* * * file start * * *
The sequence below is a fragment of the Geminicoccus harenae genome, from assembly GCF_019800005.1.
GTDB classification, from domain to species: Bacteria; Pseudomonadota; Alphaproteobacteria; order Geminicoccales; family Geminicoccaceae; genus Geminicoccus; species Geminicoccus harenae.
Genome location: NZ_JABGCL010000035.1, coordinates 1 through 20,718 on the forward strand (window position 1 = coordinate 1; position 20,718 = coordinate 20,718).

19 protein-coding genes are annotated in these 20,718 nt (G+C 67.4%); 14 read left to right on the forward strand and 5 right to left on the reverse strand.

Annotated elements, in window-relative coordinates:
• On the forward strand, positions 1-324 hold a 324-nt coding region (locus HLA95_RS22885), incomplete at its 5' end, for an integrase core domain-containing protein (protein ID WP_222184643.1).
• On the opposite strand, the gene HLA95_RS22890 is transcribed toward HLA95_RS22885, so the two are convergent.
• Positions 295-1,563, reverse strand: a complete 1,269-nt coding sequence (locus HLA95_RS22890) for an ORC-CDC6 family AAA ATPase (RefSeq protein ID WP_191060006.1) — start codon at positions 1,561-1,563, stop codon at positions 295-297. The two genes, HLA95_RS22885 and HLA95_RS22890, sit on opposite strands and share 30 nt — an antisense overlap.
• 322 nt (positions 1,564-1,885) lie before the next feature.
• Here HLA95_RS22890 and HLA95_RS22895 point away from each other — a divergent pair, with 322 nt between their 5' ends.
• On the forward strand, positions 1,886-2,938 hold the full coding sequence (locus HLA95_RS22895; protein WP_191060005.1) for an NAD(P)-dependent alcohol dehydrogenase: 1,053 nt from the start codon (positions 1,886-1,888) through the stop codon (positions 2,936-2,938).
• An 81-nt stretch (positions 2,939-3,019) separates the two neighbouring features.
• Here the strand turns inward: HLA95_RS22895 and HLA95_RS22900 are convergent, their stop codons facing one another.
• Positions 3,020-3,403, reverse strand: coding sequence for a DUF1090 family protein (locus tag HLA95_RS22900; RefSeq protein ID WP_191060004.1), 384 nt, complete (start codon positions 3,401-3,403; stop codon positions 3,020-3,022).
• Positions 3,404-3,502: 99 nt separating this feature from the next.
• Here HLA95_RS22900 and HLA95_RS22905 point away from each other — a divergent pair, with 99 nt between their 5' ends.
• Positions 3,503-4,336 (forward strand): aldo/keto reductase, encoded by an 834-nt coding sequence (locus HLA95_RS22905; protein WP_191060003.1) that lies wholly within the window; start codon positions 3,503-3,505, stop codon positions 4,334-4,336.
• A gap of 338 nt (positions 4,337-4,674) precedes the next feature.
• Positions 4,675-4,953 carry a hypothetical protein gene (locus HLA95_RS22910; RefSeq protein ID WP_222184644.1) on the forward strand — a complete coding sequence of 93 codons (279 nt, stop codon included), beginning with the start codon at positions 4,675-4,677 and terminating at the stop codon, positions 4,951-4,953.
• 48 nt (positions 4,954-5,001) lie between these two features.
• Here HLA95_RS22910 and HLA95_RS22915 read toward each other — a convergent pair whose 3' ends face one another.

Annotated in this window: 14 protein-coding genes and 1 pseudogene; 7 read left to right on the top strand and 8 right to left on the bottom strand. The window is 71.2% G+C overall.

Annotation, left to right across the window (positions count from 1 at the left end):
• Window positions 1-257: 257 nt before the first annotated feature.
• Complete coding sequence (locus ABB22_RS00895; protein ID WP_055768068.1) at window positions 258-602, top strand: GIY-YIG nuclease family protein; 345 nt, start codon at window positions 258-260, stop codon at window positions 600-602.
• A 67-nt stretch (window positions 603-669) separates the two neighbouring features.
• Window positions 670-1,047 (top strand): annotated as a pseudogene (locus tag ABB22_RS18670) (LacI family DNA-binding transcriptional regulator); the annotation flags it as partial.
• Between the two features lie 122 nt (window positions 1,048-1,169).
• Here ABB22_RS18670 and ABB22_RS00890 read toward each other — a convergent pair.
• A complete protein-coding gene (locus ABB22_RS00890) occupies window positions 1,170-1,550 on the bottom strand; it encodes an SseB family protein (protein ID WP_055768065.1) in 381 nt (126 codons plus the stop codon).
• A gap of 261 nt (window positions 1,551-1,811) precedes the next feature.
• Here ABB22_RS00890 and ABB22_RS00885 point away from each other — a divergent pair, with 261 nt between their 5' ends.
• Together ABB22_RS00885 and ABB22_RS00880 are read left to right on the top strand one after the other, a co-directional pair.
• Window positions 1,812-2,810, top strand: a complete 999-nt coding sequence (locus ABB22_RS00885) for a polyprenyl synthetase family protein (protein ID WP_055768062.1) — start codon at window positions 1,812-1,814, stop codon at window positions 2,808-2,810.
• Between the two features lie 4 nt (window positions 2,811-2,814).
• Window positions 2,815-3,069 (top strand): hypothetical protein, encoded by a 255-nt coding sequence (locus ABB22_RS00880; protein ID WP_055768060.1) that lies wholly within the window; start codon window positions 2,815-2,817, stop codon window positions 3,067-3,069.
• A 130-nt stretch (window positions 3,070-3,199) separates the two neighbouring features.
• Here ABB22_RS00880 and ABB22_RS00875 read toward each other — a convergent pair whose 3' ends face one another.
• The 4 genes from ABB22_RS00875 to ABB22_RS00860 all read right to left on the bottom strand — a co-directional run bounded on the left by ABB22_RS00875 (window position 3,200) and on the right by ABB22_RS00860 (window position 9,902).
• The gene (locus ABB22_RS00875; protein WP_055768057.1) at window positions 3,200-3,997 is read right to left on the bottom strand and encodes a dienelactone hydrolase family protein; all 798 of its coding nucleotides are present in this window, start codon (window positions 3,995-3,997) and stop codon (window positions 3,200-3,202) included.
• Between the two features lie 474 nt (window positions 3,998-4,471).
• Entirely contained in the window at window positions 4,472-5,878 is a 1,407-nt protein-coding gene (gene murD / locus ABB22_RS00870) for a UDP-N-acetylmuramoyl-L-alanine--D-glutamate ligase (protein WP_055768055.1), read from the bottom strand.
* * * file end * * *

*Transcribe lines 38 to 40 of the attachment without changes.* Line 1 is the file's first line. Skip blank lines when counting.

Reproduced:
• Here ABB22_RS00880 and ABB22_RS00875 read toward each other — a convergent pair whose 3' ends face one another.
• The 4 genes from ABB22_RS00875 to ABB22_RS00860 all read right to left on the bottom strand — a co-directional run bounded on the left by ABB22_RS00875 (window position 3,200) and on the right by ABB22_RS00860 (window position 9,902).
• The gene (locus ABB22_RS00875; protein WP_055768057.1) at window positions 3,200-3,997 is read right to left on the bottom strand and encodes a dienelactone hydrolase family protein; all 798 of its coding nucleotides are present in this window, start codon (window positions 3,995-3,997) and stop codon (window positions 3,200-3,202) included.